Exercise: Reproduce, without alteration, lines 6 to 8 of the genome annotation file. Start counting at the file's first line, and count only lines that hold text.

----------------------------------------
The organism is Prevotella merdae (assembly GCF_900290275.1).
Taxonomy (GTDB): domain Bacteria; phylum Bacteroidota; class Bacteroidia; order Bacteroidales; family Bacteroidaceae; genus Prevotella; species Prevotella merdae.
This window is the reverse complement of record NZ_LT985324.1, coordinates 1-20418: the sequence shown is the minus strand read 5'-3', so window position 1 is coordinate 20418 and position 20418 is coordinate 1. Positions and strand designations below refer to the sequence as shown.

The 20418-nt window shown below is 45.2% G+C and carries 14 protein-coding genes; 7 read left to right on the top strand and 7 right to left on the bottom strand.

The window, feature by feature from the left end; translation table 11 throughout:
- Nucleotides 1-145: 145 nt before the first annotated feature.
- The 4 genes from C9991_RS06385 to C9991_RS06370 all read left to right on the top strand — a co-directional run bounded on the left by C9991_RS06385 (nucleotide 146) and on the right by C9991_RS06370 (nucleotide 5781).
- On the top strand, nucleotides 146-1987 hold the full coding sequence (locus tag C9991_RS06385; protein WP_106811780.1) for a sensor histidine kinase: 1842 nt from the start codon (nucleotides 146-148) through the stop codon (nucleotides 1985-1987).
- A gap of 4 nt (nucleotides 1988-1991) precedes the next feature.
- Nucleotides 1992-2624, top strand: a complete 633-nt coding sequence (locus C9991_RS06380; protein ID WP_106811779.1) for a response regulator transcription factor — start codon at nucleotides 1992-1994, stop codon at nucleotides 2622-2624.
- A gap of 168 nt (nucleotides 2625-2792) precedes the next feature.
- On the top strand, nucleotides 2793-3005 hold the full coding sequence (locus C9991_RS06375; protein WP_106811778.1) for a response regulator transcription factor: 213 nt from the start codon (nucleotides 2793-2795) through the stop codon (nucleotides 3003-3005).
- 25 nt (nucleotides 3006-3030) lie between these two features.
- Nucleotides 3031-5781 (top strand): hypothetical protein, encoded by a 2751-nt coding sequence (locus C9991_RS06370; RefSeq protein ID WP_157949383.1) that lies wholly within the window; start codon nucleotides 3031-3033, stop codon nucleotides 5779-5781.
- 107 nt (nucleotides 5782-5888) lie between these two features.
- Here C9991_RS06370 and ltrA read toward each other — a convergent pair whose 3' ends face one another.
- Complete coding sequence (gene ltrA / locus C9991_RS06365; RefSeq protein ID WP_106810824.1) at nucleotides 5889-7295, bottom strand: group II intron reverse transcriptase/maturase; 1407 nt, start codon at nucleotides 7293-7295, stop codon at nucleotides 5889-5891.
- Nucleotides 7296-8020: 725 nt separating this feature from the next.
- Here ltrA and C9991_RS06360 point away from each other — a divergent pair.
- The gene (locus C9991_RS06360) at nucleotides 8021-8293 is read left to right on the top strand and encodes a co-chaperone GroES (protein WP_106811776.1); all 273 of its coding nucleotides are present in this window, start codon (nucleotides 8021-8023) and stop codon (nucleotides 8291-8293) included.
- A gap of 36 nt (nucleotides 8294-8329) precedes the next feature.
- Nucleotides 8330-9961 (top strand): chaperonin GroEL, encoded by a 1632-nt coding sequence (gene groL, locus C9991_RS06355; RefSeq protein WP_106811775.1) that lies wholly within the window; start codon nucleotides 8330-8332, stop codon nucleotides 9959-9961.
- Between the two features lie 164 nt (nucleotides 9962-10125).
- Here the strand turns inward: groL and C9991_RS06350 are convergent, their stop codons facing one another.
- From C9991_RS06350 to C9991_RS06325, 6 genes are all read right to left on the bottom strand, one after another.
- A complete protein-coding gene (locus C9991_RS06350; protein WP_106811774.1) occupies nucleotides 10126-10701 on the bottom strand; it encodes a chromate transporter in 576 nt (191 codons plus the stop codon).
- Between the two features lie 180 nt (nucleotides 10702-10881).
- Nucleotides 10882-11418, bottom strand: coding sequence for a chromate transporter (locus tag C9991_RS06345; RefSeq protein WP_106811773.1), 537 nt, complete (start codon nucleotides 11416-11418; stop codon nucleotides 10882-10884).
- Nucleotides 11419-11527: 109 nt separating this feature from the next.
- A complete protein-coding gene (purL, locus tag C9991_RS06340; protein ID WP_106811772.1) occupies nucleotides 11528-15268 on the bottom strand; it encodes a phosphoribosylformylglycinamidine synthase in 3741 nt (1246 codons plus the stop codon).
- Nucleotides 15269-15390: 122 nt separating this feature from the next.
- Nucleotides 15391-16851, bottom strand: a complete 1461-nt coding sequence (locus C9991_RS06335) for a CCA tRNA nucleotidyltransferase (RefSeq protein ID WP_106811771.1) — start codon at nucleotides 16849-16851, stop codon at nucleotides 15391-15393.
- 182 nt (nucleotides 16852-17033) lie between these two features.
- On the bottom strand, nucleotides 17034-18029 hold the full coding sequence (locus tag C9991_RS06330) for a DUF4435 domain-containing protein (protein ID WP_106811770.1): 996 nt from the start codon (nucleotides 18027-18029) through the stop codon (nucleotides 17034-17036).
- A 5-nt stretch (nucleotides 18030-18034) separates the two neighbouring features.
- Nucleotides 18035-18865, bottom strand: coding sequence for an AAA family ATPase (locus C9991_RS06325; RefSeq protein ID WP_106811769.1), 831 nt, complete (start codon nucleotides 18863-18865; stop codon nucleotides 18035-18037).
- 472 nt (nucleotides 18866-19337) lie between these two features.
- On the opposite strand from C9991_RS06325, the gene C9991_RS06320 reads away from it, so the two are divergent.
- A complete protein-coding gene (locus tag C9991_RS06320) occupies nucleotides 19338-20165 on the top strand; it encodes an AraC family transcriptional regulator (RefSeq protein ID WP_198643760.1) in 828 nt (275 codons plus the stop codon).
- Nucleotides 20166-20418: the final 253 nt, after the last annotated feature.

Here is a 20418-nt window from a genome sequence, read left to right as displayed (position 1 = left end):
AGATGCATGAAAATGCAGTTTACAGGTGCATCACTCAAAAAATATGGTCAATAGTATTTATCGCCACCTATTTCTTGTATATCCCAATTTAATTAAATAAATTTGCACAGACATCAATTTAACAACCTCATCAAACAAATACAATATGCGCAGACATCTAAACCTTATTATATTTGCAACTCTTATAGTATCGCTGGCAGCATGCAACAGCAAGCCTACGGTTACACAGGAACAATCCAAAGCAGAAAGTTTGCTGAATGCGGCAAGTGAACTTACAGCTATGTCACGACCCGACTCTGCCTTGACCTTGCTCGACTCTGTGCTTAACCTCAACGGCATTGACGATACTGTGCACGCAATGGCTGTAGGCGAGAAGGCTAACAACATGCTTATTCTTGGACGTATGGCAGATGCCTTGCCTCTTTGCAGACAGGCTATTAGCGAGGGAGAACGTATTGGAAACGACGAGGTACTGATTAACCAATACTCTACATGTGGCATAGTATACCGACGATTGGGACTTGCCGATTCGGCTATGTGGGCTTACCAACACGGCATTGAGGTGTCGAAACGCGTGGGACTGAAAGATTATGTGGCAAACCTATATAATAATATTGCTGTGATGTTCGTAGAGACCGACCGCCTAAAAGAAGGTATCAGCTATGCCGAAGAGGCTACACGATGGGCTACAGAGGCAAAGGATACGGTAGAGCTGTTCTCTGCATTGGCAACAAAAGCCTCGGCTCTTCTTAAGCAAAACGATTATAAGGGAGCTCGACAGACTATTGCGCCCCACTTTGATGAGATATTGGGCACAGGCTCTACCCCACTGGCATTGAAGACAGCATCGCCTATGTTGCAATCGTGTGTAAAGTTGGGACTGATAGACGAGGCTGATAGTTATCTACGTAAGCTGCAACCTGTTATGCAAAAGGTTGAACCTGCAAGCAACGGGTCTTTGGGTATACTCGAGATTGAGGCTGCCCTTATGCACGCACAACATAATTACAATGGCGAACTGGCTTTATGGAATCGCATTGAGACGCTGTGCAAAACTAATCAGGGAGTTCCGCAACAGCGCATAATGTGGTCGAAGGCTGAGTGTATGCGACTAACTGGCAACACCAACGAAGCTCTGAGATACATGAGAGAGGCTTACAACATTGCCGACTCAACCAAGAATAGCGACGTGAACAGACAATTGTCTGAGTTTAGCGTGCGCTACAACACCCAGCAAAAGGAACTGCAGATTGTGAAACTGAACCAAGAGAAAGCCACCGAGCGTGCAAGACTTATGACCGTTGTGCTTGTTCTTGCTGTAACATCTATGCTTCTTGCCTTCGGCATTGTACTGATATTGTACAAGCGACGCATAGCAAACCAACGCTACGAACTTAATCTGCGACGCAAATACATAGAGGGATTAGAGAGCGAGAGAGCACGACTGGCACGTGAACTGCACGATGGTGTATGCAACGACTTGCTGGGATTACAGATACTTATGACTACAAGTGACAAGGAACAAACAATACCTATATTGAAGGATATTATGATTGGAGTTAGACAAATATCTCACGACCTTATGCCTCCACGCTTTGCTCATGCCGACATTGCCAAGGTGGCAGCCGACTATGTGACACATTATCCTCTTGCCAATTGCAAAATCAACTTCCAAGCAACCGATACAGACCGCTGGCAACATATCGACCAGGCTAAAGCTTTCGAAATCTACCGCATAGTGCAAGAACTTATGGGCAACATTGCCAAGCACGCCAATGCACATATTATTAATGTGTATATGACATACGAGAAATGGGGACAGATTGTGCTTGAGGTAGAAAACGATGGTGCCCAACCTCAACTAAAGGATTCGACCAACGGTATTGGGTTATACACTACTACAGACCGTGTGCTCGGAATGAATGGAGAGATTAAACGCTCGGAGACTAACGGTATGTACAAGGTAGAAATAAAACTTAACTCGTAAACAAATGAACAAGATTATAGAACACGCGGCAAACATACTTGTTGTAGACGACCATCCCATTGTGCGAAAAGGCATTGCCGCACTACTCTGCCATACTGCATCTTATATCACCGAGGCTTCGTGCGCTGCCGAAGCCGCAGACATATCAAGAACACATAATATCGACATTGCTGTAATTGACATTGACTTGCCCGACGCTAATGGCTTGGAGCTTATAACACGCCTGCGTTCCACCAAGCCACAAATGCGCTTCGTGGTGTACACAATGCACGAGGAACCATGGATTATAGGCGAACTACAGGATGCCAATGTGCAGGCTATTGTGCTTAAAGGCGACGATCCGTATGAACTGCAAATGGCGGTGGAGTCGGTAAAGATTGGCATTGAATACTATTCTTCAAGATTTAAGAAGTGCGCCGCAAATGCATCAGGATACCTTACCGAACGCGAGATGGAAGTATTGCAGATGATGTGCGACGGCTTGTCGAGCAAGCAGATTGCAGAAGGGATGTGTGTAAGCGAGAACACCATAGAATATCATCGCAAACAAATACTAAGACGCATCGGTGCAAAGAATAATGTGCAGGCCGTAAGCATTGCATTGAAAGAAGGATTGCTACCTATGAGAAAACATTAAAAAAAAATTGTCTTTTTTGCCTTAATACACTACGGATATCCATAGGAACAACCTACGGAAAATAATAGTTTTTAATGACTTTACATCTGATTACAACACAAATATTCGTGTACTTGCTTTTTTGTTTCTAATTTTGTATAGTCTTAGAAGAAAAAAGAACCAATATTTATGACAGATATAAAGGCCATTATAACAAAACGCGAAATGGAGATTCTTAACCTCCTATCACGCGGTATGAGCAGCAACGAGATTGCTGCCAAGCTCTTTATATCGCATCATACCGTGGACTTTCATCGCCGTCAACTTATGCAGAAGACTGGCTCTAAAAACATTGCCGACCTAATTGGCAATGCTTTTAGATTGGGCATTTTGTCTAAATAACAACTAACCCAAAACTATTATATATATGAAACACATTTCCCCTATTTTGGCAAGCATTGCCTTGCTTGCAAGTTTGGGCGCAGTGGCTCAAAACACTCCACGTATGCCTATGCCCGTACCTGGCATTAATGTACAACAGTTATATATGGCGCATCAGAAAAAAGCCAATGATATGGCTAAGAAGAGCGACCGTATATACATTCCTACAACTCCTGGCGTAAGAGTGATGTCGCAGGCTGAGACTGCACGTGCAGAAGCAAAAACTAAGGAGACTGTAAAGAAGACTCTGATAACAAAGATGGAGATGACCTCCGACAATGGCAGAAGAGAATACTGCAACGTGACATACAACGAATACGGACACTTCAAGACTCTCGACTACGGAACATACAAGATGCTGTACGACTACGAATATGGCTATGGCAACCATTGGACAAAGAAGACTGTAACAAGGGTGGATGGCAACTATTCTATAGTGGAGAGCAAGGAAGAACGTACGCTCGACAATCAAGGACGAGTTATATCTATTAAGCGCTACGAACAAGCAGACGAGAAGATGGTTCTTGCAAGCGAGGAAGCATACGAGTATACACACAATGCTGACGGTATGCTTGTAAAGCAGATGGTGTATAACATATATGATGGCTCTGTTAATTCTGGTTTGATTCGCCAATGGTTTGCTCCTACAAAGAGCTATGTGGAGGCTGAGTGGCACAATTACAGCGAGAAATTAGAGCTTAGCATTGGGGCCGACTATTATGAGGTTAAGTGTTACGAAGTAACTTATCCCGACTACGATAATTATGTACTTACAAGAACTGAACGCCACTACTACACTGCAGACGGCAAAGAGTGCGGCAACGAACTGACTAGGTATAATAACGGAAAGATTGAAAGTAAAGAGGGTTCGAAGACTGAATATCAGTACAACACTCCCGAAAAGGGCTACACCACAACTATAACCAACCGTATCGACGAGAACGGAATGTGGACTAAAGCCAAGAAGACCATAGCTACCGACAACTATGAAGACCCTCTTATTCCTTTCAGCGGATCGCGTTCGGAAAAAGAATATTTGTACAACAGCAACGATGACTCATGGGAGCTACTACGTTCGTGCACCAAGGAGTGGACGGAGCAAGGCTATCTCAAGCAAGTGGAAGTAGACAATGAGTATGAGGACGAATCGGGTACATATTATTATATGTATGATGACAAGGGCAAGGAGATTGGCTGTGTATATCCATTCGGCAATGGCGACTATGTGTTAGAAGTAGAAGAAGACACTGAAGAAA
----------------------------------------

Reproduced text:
- Nucleotides 1-145: 145 nt before the first annotated feature.
- The 4 genes from C9991_RS06385 to C9991_RS06370 all read left to right on the top strand — a co-directional run bounded on the left by C9991_RS06385 (nucleotide 146) and on the right by C9991_RS06370 (nucleotide 5781).
- On the top strand, nucleotides 146-1987 hold the full coding sequence (locus tag C9991_RS06385; protein WP_106811780.1) for a sensor histidine kinase: 1842 nt from the start codon (nucleotides 146-148) through the stop codon (nucleotides 1985-1987).